Among the agencies with regulations and guidelines for data collection are the United States Food and Drug Administration (FDA), the European Medicines Agency (EMEA), the European Union (EU), the International Conference on Harmonization of Technical Requirements for Registration of Pharmaceuticals for Human Use (ICH), and the Pharmaceuticals and Medical Devices Agency in Japan (PMDA) and others.
These regulations and guidelines are intended to ensure that the electronic systems used in clinical research are valid and reliable and protected from tampering; that the electronic records such as ePRO diaries are accurate, reliable, and auditable; and that personal information of trial subjects is protected. Data security may be provided through the ePRO vendor’s software applications, data transmissions, physical data storage, database and documentation backups, and audit trails.
In summary, the web can effectively be used to collect patient-reported outcome data for regulatory submissions and label claims, postmarketing studies, and clinical trials. Unlike other data collection methods, web-based ePRO makes it possible to economically access a growing global patient base that has ready access to this modality. web-based ePRO provides key benefits:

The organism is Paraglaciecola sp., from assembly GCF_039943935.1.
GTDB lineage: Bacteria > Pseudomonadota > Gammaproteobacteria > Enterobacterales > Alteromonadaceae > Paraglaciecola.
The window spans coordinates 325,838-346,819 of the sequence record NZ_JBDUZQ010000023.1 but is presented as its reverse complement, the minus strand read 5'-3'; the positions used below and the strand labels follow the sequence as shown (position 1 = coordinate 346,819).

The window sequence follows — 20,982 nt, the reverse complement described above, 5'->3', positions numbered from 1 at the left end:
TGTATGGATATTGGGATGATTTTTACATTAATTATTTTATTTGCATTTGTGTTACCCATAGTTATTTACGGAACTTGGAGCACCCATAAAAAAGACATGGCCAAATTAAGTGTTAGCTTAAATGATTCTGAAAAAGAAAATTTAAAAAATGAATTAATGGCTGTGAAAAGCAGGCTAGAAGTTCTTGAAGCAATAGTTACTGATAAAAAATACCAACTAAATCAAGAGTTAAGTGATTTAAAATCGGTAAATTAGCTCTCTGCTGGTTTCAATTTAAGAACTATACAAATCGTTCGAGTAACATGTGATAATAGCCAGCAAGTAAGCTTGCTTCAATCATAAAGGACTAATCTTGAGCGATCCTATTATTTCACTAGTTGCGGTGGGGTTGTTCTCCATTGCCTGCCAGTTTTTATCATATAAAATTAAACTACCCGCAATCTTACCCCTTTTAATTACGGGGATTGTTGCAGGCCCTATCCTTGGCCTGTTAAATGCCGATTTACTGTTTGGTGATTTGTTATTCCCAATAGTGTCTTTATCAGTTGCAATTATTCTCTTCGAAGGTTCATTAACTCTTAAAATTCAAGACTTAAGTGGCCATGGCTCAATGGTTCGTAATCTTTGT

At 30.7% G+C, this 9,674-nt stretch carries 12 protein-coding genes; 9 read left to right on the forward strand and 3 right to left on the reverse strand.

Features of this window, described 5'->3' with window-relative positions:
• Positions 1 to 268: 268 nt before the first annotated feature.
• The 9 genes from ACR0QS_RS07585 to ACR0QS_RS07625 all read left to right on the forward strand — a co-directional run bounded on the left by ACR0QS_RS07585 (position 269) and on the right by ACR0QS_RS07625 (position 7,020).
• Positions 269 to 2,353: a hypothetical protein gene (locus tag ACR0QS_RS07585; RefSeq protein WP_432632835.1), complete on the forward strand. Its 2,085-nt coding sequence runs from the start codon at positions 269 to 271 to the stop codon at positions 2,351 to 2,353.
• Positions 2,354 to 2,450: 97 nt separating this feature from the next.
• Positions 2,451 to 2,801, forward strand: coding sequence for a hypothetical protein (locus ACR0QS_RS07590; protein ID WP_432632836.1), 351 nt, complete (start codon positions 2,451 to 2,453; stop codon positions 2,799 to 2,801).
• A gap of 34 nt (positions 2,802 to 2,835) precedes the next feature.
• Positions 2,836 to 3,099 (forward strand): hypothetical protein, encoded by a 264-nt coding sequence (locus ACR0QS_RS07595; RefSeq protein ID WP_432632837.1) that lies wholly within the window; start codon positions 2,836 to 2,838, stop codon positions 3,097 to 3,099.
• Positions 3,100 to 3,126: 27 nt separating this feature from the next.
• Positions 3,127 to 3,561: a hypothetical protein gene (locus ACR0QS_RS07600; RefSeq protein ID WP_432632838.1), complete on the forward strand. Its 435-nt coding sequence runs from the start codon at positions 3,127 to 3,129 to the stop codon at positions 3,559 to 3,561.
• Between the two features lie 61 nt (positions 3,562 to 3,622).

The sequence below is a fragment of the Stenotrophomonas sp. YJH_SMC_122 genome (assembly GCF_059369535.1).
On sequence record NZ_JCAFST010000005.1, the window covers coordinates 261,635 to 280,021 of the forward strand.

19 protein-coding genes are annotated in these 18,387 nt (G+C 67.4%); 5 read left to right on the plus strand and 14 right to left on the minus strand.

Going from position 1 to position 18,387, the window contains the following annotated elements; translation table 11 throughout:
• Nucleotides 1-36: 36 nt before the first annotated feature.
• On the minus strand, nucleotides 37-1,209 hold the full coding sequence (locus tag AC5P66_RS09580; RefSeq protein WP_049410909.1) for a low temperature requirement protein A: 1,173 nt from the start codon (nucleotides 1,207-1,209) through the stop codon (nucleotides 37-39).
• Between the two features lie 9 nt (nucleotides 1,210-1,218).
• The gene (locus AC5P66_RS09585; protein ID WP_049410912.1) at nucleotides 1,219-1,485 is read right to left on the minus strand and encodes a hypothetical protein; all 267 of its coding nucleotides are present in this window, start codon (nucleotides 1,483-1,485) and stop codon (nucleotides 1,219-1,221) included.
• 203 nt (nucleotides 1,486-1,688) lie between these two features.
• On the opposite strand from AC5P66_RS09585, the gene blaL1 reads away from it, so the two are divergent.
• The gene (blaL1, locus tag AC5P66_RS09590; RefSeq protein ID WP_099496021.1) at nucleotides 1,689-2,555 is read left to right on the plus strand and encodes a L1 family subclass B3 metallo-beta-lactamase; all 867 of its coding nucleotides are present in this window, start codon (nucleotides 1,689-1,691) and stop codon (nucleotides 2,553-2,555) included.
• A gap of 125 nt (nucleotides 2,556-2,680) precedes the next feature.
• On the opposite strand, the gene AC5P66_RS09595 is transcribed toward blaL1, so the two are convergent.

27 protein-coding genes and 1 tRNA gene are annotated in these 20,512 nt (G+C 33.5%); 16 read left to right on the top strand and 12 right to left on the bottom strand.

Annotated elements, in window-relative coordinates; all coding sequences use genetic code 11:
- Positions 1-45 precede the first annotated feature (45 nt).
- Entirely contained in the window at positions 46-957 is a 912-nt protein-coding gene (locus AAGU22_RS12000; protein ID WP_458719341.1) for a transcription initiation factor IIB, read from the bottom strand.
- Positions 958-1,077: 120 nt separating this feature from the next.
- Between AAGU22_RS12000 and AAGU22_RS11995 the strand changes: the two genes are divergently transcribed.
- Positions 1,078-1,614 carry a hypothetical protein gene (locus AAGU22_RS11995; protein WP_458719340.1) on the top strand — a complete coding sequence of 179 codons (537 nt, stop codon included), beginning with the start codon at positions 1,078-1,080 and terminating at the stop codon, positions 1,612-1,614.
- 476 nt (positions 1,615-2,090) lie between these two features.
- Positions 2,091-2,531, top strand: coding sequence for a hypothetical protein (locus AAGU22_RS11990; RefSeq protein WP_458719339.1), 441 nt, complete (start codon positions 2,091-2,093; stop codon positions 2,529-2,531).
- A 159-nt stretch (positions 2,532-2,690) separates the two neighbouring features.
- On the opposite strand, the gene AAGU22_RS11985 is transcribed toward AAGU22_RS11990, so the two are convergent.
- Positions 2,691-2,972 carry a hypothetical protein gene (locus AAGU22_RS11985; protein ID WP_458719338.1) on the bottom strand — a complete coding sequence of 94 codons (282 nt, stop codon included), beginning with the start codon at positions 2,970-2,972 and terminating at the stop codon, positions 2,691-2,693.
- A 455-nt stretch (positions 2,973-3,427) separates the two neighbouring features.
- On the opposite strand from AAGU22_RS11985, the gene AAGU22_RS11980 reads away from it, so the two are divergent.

Early adopters of this modality may shorten trial timelines and access larger patient populations. The demand for collecting web-based ePRO is projected to mirror the maturation and standardization of browsers and Internet connections.
Sheila Rocchio is Vice President of Marketing at ePRO Systems provider PHT Corporation. Her mission is to deliver high value ePRO products that delight trial sponsors and provide an excellent end user experience to sites and subjects. She can be reached at firstname.lastname@example.org